City face Champs League ban

THE prospect of Manchester City facing a ban from the Champions League moved a step closer on Saturday night as a new tranche of leaked emails from German magazine Der Spiegel provided more details of how they allegedly circumnavigated UEFA’s Financial Fair Play rules.

In addition, City look as though they are facing another FA inquiry, after it was alleged that they misled the FA over the third-party ownership of a player, Bruno Zuculini.

But the most serious outcome for City would be a Champions League ban, which would affect their ability to recruit players and to balance their books without additional funding from their owner, Sheik Mansour, which is not allowed by UEFA rules.

City are already being investigated by UEFA after leaked emails last November appeared to show how they used direct funding from Abu Dhabi United Group, the investment fund owned by Sheik Mansour to supplement sponsorship deals.

UEFA’s rules place a strict limit on the cash an owner can inject directly into a club to prevent over-inflation in the football market.

Yves Leterme, the chairman and chief investigator of the UEFA Club Financial Control Body, said in January that City face ‘the heaviest punishment’ if the allegations are proven, which would mean exclusion from the Champions League.

Now the further raft of emails provides further evidence of how City have made it appear as though their record income in recent years came through increased sponsorship deals rather than simply funding from Sheik Mansour.

In one email dated April 2010, City director Simon Pearce is writing to an executive of City’s sponsors, Aabar, an Abu Dhabi investment firm. Pearce wrote: “As we discussed the annual direct obligation for Aabar is £3 million. The remaining £12m required will come from His Highness.”

An internal City document seems to indicate that up until 2012 the ‘supplement to Abu Dhabi partnership deals’ amounted to £149.5m.

That appears to refer to the funding Abu Dhabi United Group (ADUG) was allegedly giving to sponsors. However, the money should come direct from the sponsors, so UEFA knew that it was genuine sponsorship money. The November email leak revealed that ADUG channelled cash into the sponsors’ bank accounts so it could then be paid direct to Manchester City.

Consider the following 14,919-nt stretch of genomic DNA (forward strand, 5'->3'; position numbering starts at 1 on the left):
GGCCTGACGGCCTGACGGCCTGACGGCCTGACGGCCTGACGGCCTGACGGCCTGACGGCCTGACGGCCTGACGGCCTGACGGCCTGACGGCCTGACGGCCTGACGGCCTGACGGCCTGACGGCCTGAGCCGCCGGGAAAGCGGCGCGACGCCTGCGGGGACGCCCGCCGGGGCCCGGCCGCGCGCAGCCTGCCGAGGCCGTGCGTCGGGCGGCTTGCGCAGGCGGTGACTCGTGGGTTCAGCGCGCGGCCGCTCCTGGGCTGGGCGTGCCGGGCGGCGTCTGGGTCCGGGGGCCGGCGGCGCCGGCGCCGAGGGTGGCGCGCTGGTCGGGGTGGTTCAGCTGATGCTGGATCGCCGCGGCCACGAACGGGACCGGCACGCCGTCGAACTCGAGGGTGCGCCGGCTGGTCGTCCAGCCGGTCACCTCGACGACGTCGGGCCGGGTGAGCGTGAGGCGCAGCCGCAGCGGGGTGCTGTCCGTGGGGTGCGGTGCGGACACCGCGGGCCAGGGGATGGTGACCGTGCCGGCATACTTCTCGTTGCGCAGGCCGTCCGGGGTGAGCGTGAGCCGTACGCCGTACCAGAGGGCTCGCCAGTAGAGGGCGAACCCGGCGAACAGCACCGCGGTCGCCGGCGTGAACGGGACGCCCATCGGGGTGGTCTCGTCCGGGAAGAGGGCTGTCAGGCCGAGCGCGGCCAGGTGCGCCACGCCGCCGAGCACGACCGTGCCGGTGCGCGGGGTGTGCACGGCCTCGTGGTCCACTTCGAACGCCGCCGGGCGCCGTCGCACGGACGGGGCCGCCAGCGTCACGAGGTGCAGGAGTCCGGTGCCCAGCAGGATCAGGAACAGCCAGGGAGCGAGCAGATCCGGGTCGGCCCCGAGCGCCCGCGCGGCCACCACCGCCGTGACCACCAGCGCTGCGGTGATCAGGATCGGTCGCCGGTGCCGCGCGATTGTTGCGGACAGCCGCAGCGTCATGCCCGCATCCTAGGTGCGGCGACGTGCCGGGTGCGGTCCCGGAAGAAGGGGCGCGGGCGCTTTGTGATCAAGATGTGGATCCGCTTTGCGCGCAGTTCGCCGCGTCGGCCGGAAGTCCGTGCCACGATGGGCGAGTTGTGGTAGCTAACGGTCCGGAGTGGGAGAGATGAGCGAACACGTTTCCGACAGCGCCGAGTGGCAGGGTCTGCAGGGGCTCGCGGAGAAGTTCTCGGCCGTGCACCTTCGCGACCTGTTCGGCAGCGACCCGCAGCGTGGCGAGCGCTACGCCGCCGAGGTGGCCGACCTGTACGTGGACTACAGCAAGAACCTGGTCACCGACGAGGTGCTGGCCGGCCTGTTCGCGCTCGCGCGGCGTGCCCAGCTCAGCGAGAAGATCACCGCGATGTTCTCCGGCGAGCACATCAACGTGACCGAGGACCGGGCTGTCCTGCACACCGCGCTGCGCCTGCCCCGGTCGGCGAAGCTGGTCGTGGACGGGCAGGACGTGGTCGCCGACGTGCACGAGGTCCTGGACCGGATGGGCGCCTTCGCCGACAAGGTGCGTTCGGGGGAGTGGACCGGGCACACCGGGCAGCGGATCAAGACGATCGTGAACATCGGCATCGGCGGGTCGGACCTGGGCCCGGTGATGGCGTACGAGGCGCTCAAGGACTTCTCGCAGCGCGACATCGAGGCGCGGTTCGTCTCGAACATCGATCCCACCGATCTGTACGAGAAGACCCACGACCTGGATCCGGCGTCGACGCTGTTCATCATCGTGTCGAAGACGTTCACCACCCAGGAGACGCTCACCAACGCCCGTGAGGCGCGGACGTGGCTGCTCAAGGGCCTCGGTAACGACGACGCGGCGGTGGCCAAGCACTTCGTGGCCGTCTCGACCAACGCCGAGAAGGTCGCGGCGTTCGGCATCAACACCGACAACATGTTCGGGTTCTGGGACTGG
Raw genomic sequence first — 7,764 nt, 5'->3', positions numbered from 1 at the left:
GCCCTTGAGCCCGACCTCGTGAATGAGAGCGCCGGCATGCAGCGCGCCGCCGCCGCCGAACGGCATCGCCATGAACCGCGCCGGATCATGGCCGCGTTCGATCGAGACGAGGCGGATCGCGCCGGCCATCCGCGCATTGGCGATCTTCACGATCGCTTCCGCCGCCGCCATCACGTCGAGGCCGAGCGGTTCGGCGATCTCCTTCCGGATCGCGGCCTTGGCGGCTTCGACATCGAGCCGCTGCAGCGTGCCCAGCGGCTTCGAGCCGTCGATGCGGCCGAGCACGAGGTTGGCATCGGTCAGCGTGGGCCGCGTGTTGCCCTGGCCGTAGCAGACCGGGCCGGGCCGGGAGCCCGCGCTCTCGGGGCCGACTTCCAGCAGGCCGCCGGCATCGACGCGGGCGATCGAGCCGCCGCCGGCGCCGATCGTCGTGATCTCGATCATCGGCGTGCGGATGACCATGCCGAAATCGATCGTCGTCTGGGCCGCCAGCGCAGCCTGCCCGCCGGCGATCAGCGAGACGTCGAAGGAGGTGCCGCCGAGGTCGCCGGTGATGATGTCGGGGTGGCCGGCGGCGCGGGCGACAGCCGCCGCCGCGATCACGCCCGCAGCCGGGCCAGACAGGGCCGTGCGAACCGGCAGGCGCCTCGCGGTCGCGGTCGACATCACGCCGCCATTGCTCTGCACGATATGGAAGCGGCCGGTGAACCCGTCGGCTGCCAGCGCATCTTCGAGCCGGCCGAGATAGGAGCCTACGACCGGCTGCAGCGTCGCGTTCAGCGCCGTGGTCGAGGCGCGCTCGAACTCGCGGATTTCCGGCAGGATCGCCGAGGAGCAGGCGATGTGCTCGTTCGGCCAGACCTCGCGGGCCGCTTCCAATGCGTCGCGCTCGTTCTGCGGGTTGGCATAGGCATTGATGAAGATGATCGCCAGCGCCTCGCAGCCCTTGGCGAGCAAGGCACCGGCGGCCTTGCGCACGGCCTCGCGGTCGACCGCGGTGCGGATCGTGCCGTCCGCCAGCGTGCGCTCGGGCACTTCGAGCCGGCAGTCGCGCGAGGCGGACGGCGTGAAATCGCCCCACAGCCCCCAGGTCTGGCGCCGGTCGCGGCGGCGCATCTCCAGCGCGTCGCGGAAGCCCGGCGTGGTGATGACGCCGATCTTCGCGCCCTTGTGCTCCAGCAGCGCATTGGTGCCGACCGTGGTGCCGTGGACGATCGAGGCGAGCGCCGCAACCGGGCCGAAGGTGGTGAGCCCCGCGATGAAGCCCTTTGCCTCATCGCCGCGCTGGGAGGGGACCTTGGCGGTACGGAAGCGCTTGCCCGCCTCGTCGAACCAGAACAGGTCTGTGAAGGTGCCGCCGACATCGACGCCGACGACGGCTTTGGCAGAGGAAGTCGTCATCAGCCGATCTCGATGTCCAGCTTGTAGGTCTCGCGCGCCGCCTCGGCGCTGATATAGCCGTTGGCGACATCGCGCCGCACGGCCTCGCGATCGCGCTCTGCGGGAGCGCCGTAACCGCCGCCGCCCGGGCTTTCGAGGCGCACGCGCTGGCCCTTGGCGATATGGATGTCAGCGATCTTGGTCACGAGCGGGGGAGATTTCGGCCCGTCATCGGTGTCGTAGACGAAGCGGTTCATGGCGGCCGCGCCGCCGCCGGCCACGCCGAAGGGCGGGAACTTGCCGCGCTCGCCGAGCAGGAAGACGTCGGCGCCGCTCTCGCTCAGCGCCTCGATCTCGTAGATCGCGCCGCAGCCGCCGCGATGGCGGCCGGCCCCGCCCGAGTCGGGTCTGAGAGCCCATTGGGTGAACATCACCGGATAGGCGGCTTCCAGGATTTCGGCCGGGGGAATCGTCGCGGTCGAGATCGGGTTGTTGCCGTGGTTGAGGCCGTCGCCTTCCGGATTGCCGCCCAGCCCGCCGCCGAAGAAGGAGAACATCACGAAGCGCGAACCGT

And in the latest tranche of leaked emails, Graham Wallace, who was then City’s chief operating officer and who was writing in September 2012, explained why this was necessary.

Referring to the ‘direct equity funding,’ which is Sheik Mansour’s funding of the clubs, he wrote: ‘What we therefore need is that monies we are attributing to [City’s sponsors] Etisalat, ADTA, Aabar and Etihad … are physically remitted to us by those businesses … to avoid any related party influence/control considerations.’

Further emails between chief financial officer Jorge Chumillas and Pearce speak of ‘additional sponsorship flowing through ADUG’ and lists the amounts that should be paid.

In January 2013, in an email discussing Etihad’s sponsorship of the club, £57m is listed as the ‘ADUG contribution to the 13/14 sponsorship fee.’ These all appear to be breaches of UEFA’S rules.

City are vulnerable to severe punishment by UEFA because, in 2014, they promised to abide by the regulations in future in return for a lesser punishment for the breaches they had incurred. But UEFA didn’t know then about the funding of sponsorship deals.

A fresh FA probe is also now likely after Zuculini was signed by City in 2014 and loaned out to Valencia, though he was then still part-owned by a company, MPI.

That in itself was not against the rules. However, according to Der Spiegel, when the FA asked who was behind MPI, City did not disclose that Mangrove was funded by a €30m cash injection which had been organised by City chief executive Ferran Soriano.

An FA spokesperson said: “We are aware of the allegations and will consider them.”

City are already facing an FA investigation into a £200,000 payment to the agent of Jadon Sancho when he transferred to the club at the age of 14.

City issued a statement on Saturday night saying: “We will not be providing any comment on out-of-context materials purported to have been hacked or stolen from City Football Group and City personnel and associated people. The attempt to damage the club’s reputation is clear.”


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